d b a Low potential High potential − − − − − − − − − − − − − − − − + + + + + + + + + + + + + + + + E B High PE Low PE FIGURE 17–1 Work is done by the electric field in moving the positive charge from position a to position b. E B
When the electric force does positive work on a charge, the kinetic energy increases and the potential energy decreases. The difference in potential energy, is equal to the negative of the work, done by the electric field to move the charge from a to b; so the potential difference is (17 ; 2b) Note that electric potential, like electric field, does not depend on our test charge q . V depends on the other charges that create the field, not on the test charge q ; q acquires potential energy by being in the potential V due to the other charges. We can see from our definition that the positive plate in Fig. 17 – 1 is at a higher potential than the negative plate. Thus a positively charged object moves naturally from a high potential to a low potential. A negative charge does the reverse. The unit of electric potential, and of potential difference, is joules/coulomb and is given a special name, the volt , in honor of Alessandro Volta (1745 – 1827) who is best known for inventing the electric battery. The volt is abbreviated V, so Potential difference, since it is measured in volts, is often referred to as voltage . (Be careful not to confuse V for volts, with italic V for voltage.) If we wish to speak of the potential at some point a, we must be aware that depends on where the potential is chosen to be zero. The zero for electric potential in a given situation can be chosen arbitrarily, just as for potential energy, because only differences in potential energy can be measured. Often the ground, or a conductor connected directly to the ground (the Earth), is taken as zero potential, and other potentials are given with respect to ground. (Thus, a point where the voltage is 50 V is one where the difference of potential between it and ground is 50 V.) In other cases, as we shall see, we may choose the potential to be zero at an infinite distance. V a V a 1 V = 1 J C. V ba = V b - V a = pe b - pe a q = – W ba q . V ba W ba , pe b - pe a , SECTION 17 – 1 Electric Potential Energy and Potential Difference 475 C A U T I O N A negati v e charge has high PE w hen potential V is lo w b a Low potential V b High potential V a − − − − − + + + + + E B High PE for negative charge here FIGURE 17–2 Central part of Fig. 17 – 1, showing a negative point charge near the negative plate. Example 17 – 1. A negative charge. Suppose a negative charge, such as an electron, is placed near the negative plate in Fig. 17 – 1, at point b, shown here in Fig. 17 – 2. If the electron is free to move, will its electric potential energy increase or decrease? How will the electric potential change?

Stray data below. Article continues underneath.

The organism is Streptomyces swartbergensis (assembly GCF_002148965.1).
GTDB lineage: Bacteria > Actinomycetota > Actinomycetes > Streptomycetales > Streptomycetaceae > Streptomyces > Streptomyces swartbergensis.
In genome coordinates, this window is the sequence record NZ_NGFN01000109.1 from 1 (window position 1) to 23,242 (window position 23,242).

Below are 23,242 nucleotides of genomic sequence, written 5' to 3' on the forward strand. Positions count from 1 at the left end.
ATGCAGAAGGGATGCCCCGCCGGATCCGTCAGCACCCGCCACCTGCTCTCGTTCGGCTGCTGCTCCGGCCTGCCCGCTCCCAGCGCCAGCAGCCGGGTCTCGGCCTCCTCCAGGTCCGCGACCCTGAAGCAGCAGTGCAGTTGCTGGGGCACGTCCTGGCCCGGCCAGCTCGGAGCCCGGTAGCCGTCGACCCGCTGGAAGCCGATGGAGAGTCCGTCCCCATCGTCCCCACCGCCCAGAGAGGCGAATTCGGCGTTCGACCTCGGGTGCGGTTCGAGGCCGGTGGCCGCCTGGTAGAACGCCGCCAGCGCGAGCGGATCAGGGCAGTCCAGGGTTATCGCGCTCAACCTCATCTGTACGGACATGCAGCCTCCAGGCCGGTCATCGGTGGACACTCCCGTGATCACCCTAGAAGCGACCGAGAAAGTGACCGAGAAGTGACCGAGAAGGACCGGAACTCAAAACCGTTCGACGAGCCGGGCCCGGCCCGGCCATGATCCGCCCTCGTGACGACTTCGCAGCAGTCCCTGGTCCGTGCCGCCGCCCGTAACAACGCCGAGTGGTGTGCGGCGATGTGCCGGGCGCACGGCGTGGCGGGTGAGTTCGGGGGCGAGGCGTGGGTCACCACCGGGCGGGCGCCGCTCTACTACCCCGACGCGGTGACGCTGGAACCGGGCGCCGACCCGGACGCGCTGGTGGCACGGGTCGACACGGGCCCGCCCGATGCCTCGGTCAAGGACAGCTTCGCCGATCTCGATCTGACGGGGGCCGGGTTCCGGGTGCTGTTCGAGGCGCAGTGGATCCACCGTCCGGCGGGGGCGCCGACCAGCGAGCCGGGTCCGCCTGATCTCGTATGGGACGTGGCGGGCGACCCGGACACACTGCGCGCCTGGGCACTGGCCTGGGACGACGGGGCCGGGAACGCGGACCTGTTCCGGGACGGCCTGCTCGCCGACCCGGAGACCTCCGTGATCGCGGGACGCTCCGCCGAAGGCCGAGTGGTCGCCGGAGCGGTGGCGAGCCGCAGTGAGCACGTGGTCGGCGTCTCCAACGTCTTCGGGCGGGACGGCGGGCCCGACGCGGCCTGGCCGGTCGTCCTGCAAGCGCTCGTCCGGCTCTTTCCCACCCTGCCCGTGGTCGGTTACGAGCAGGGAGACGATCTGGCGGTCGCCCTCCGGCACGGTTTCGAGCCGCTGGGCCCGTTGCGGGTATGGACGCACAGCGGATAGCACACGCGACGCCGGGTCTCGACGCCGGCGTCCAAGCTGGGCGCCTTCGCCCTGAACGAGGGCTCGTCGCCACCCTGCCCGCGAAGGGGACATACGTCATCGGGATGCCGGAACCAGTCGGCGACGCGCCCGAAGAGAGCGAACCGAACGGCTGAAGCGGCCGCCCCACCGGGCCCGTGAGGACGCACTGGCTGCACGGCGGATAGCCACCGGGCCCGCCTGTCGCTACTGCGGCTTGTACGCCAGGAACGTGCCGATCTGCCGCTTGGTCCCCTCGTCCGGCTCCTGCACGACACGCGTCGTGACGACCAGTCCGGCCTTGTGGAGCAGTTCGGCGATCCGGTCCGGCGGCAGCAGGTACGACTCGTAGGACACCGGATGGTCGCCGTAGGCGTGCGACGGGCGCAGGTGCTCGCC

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- Spring '14